“Do the day’s work.” Such were the words Calvin Coolidge spoke at his inauguration as President of the Massachusetts State Senate on January 14, 1914. Such an admonition to his fellow legislators would be just as timely today as they come back in session all across the country. Like now, work was becoming more about benefits than about obligations. It is through work that individuals and nations alike find prosperity and fulfillment. Work to Mr. Coolidge was not something from which to escape. It was the dignified and solemn responsibility of a civilized and free people. As he would say elsewhere, “Work is not a curse, it is the prerogative of intelligence…and the measure of civilization” (“Adequate Brevity” p. 120). As we face a crossroads between the kind of people we have been and the kind we will be, let us not forget that true success demands we work. Whoever we are, whatever we do, be we great or anonymous, let us do the day’s work as befits individuals worthy of freedom.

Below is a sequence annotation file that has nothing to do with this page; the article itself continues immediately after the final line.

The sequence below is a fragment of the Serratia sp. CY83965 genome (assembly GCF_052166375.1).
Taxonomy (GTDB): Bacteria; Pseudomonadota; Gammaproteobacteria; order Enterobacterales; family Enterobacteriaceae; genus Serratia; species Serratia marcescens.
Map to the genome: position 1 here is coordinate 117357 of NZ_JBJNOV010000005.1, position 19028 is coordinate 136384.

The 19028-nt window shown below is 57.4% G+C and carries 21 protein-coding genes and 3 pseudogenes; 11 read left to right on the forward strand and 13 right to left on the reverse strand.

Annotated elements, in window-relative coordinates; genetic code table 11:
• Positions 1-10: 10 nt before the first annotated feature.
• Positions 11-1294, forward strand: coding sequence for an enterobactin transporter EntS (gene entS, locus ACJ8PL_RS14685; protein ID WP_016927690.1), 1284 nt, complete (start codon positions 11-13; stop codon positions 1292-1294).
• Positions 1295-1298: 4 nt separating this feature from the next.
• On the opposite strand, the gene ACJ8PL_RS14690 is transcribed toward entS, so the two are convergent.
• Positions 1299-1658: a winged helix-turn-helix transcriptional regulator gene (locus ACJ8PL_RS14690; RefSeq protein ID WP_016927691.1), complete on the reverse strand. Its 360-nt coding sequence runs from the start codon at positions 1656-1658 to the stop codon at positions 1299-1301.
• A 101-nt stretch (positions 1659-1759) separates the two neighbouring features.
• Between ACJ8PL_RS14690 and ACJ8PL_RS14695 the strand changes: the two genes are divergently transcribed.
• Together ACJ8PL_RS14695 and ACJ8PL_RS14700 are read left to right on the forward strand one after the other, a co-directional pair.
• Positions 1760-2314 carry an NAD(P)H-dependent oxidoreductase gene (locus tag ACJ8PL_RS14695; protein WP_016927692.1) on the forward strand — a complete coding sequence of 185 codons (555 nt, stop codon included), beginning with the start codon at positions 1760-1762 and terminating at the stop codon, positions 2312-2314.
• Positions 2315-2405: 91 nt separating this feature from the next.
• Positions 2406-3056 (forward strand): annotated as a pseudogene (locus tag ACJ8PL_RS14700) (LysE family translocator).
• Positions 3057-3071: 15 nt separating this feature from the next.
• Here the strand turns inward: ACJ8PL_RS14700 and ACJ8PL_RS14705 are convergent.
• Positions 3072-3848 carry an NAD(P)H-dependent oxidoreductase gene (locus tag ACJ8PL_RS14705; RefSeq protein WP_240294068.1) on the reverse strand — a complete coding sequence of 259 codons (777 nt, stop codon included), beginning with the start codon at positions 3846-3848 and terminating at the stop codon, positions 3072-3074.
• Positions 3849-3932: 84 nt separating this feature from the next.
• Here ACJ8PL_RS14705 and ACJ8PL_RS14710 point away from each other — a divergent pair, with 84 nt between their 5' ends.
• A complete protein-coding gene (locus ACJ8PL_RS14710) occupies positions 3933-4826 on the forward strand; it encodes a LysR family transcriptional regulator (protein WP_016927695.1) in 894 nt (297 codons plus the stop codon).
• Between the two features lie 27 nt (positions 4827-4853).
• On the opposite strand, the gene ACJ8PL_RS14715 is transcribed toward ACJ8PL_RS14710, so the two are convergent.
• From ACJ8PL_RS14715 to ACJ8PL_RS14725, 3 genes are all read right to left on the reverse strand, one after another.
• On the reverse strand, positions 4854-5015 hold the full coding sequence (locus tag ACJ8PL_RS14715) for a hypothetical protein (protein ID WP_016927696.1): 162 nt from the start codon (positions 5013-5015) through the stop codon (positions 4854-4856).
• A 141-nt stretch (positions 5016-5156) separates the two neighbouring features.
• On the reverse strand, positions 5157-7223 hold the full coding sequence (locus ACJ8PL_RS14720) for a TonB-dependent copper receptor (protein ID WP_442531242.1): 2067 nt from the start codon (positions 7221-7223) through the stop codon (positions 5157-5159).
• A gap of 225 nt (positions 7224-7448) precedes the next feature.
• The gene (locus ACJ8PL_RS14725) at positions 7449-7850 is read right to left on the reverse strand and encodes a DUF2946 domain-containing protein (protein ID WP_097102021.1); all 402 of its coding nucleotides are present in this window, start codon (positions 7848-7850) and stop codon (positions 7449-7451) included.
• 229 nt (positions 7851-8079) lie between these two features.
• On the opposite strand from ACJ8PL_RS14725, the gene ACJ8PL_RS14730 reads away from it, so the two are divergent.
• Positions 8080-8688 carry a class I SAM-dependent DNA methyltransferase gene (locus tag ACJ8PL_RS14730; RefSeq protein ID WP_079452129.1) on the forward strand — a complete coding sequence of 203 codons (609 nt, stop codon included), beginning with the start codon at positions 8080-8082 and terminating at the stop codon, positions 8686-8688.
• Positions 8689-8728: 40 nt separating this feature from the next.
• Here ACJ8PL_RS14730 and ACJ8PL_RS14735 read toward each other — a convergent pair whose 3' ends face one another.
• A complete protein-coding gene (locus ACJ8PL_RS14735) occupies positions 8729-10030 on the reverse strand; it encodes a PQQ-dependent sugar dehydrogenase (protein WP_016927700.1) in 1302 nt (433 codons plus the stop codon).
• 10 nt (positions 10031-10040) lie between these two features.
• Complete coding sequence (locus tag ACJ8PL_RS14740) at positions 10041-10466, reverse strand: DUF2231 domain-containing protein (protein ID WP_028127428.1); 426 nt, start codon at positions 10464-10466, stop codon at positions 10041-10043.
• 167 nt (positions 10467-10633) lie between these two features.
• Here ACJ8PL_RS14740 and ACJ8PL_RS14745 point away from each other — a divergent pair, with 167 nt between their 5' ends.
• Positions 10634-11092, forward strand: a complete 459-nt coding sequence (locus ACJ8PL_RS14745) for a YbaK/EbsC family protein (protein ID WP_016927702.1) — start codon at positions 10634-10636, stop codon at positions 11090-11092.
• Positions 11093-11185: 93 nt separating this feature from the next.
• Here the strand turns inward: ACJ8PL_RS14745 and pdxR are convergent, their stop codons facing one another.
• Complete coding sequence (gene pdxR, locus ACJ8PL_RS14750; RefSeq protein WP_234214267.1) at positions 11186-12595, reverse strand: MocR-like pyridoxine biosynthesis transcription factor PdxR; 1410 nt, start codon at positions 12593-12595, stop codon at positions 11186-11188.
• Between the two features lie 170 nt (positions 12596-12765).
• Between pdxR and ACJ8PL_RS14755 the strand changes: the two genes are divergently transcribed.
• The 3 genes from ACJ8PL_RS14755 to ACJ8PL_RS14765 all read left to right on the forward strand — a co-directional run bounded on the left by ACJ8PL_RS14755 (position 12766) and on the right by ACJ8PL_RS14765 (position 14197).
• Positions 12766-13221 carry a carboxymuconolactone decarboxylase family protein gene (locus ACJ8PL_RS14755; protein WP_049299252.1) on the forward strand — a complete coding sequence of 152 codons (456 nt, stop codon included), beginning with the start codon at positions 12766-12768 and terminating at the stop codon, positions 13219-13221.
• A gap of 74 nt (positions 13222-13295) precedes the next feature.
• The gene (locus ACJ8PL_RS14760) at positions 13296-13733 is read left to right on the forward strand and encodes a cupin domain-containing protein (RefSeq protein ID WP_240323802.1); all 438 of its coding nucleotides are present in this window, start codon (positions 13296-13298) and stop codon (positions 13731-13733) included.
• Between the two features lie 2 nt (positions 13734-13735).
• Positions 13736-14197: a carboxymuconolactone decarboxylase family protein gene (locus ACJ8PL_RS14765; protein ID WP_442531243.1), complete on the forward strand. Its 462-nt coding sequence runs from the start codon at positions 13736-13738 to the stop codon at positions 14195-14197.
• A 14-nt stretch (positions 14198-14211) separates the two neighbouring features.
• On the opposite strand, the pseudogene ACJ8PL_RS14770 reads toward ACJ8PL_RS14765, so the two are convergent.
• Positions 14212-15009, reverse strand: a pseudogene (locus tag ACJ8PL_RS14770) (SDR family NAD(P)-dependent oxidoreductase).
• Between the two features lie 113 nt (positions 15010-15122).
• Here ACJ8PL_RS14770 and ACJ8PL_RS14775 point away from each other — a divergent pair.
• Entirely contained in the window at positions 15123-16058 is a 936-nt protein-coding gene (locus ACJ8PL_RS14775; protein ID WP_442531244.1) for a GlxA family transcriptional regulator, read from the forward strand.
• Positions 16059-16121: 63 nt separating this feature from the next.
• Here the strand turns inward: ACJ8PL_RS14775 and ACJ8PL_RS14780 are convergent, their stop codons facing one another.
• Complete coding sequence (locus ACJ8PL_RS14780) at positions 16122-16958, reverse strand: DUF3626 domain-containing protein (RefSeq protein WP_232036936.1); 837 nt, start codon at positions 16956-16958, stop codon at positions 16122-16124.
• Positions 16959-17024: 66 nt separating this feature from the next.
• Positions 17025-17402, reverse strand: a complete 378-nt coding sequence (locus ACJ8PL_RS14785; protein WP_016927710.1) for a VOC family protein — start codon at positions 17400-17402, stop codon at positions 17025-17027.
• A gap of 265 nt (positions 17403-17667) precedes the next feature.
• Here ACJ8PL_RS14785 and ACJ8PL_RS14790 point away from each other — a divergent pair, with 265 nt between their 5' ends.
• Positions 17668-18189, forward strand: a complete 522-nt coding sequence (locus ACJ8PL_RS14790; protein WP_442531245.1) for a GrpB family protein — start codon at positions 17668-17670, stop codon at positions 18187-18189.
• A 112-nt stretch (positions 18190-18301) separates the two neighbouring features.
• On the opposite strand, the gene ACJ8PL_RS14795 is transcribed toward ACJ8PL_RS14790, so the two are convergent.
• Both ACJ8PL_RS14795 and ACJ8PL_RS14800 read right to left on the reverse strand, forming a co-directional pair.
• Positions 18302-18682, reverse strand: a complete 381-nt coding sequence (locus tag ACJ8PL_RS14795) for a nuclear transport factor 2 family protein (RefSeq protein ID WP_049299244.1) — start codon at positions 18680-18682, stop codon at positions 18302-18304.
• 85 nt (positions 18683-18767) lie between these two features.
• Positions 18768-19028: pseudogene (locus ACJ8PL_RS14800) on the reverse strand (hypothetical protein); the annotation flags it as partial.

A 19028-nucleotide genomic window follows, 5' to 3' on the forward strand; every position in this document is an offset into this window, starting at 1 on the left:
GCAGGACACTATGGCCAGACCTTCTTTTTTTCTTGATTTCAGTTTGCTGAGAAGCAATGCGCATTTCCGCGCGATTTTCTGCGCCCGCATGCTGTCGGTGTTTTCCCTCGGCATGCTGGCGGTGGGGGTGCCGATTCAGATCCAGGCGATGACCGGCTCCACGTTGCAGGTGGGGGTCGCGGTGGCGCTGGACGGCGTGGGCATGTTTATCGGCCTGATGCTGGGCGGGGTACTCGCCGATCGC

Mr. Coolidge working around the farm at Plymouth Notch with his father, Colonel John, and sons, John and Calvin Jr. As he notes in “The Autobiography” it was growing up here with his father and grandparents that he learned the worth of being “faithful over a few things” (p. 19, cf. Matthew 25.21, 23). As the Lord promises, this leads to greater things if we are faithful.